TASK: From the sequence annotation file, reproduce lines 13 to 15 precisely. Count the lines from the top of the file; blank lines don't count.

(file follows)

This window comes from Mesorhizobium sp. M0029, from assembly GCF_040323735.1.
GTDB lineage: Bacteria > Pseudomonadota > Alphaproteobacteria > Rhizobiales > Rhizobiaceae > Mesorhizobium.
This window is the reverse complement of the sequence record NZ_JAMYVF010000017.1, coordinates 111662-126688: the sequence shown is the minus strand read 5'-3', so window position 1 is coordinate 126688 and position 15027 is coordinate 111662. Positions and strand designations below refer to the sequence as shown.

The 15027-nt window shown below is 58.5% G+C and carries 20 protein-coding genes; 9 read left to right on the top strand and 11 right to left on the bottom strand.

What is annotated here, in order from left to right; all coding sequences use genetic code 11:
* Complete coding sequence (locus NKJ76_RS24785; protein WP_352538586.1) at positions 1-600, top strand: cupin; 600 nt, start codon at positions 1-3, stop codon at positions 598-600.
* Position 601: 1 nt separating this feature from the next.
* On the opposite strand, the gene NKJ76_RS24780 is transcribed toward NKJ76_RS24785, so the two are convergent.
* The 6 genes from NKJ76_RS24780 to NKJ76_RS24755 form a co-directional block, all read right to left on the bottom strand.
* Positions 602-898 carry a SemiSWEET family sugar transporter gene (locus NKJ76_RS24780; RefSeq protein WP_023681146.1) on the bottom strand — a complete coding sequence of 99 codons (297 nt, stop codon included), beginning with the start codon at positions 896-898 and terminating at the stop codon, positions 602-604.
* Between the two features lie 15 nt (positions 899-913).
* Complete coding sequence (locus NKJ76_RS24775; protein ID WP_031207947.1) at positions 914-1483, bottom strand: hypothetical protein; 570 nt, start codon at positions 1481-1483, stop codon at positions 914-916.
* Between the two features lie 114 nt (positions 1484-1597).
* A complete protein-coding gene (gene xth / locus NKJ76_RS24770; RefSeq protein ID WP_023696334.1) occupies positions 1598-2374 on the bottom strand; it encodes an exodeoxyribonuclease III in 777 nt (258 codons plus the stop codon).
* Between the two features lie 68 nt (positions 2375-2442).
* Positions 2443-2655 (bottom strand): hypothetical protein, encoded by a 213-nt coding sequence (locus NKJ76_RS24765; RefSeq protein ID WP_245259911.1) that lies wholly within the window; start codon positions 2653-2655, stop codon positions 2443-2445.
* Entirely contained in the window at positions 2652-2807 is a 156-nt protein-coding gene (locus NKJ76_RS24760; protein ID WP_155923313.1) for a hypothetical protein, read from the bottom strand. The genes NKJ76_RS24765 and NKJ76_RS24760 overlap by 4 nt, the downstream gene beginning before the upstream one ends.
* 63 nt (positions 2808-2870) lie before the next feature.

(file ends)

* Between the two features lie 114 nt (positions 1484-1597).
* A complete protein-coding gene (gene xth / locus NKJ76_RS24770; RefSeq protein ID WP_023696334.1) occupies positions 1598-2374 on the bottom strand; it encodes an exodeoxyribonuclease III in 777 nt (258 codons plus the stop codon).
* Between the two features lie 68 nt (positions 2375-2442).